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Thanksgiving: Daniel Halpern

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NOVEMBER 21 [1999]


Thanksgiving: Daniel Halpern


Anyone who has had a newborn arrive in their life knows how powerful and hard to describe the emotions are. Twentieth-century poets have mostly stayed away from them. They are too frail. They are not mammal grief and rage, even though they can turn into grief and rage. (That's what King Lear is about.) And the example of the tradition of domestic and familial poetry in Victorian America has not encouraged us. It made the subject seem impossible to approach without sentimentality. Language makes the distinction: we speak of anger and desire as "feeling," the tender and uneasy stuff around the helplessness of infants, and the impulse to protect children we call "sentiment." And it's probably well that we do. Because they are frail emotions, and they are capable of turning into something quite savage. Nevertheless it is a deep thing, the wonder (and fear) at the arrival of a newborn child, and the…

SN 2014

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SN 2014



AFTERWORD
Reading Graham Greene in the Twenty-First Century
Monica Ali

Note: GCC vô net, kiếm ra cái jacket của cuốn mới mua, xb 2011


Here, Greene receives the Catholic Book Award for the novel, The End of the Affair.
Bạt
Đọc Graham Greene trong thế kỷ 21 Đầu năm nay, trong khi dậy khóa MFA ở Đại Học Columnia, tôi có 1 cuộc bàn luận sôi nổi với một nhóm sinh viên về Người Mỹ Trầm Lặng. Với một số, ở giữa tuổi đôi mươi thì đây là lần đầu gặp GG, qua sách. Hầu hết thì coi phim, ấn bản mới, làm lại, với Brendan Fraser là diễn viên. Ai cĩng có nhiều điều để nói, đặc biệt là về tính cách của nhân vật chính Alden Pyle, và anh ta là cái gì đối với xã hội văn hoá, và chính trị Mẽo. Điều thú vị của buổi nói chuyện, là, nếu có ai tình cờ ghé qua, và trong đầu chẳng có gì về cuốn sách, hay là có tí ti, thì cũng đều tỏ ra ngỡ ngàng, tại làm sao mà 1 cuốn tiểu thuyết được xb cách cả nữa thế kỷ, mà lại "hot" đến như thế Trong số độc giả TV, có 1 vị, cũng dân Canada, rất quí Gấu Cà Chớn…

The Lessons of the Master

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The Lessons of the MasterIan Buruma November 20, 2008 Issue The World Is What It Is: The Authorized Biography of V.S. Naipaul by Patrick French Knopf, 554 pp., $30.00 1. Many writers—myself included—owe a great debt to V.S. (“Vidia”) Naipaul. He opened up new literary possibilities, ways of seeing and describing the world, especially the non-Western world. The hardest thing for admirers is to avoid imitating him. To sound like a writer one respects may be a sincere form of flattery, but it is also a profound misunderstanding of what makes Naipaul, or indeed any good writer, extraordinary. Finding his own voice is something of an obsession to which Naipaul returns often in his reflections on writing: the constant search for his place in the world, a unique perspective, a writerly compass.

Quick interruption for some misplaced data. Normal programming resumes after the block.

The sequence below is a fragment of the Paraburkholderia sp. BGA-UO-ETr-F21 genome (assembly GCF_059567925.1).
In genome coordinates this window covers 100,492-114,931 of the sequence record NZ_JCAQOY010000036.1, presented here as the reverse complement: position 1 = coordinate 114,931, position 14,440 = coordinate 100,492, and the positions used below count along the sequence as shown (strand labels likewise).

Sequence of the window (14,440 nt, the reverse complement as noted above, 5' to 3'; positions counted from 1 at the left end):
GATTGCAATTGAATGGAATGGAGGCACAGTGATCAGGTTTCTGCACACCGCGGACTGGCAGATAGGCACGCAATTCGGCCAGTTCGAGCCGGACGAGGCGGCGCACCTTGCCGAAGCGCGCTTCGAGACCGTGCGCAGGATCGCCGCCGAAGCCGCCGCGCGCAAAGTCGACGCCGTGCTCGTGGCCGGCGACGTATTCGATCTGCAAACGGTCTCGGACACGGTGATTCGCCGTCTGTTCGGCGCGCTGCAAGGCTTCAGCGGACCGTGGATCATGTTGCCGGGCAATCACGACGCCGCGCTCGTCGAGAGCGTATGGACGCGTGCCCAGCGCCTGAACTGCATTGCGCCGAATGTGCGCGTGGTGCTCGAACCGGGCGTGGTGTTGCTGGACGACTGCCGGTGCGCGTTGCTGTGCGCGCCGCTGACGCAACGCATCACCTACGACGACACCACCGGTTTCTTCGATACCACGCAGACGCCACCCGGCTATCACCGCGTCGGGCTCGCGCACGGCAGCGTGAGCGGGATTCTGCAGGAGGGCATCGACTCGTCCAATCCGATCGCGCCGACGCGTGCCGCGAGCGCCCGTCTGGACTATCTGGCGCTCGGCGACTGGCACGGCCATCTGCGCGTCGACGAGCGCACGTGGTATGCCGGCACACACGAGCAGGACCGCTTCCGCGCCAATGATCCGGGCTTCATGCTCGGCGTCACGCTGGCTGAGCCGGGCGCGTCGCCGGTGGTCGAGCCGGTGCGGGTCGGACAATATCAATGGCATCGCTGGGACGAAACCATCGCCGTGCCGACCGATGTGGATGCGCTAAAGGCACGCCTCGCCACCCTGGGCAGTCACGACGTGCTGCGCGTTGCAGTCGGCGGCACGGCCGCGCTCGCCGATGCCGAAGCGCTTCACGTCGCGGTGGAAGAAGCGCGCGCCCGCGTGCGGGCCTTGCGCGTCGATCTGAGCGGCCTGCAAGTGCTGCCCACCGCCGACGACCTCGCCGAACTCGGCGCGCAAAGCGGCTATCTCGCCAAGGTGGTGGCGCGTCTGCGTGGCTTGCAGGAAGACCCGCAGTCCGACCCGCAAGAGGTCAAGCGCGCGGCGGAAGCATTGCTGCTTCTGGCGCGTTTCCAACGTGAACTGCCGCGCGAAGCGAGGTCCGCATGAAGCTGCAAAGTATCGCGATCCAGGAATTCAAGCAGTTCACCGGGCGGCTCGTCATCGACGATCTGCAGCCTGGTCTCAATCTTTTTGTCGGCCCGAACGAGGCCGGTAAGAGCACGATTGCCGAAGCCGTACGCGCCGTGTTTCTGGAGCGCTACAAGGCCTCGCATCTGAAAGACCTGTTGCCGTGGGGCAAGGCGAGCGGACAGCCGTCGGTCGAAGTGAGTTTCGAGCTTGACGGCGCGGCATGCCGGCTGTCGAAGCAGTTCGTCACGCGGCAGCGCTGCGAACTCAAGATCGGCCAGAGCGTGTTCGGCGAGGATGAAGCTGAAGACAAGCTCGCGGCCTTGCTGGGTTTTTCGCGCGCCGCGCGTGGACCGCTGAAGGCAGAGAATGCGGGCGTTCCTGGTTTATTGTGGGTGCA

Naipaul’s voice, which some younger writers are tempted to mimic, cannot be defined by citing his opinions on race, the colonial experience, India, literature, or anything else. Hi…

Year One: Our President Ubu

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Year One: Our President UbuCharles Simic Private Collection/De Agostini Picture Library/G. Dagli Orti/Bridgeman ImagesA painting by Jean-Martin Bontoux of King Ubu in Alfred Jarry’s play Ubu Roi, late twentieth century The only character I can think of in the world literature who resembles Donald Trump is Père Ubu in the play Ubu Roi (“Ubu the King”) by Alfred Jarry that famously opened and closed in Paris on December 10, 1896, after starting a riot. A parody of Shakespeare’s Macbeth and now a classic of the theater of the absurd and the forerunner of the Dada and Surrealism movements, the play is a depiction of the lust for power, full of insolent nonsense and violent horseplay. Père Ubu is a buffoonish pretender to the throne of Poland, a brutal and greedy megalomaniac who, after killing off the royal family, starts murdering his own population in order to rob them of their money. One audience member at the premiere of the play, the Irish poet William Butler Yeats, was agh…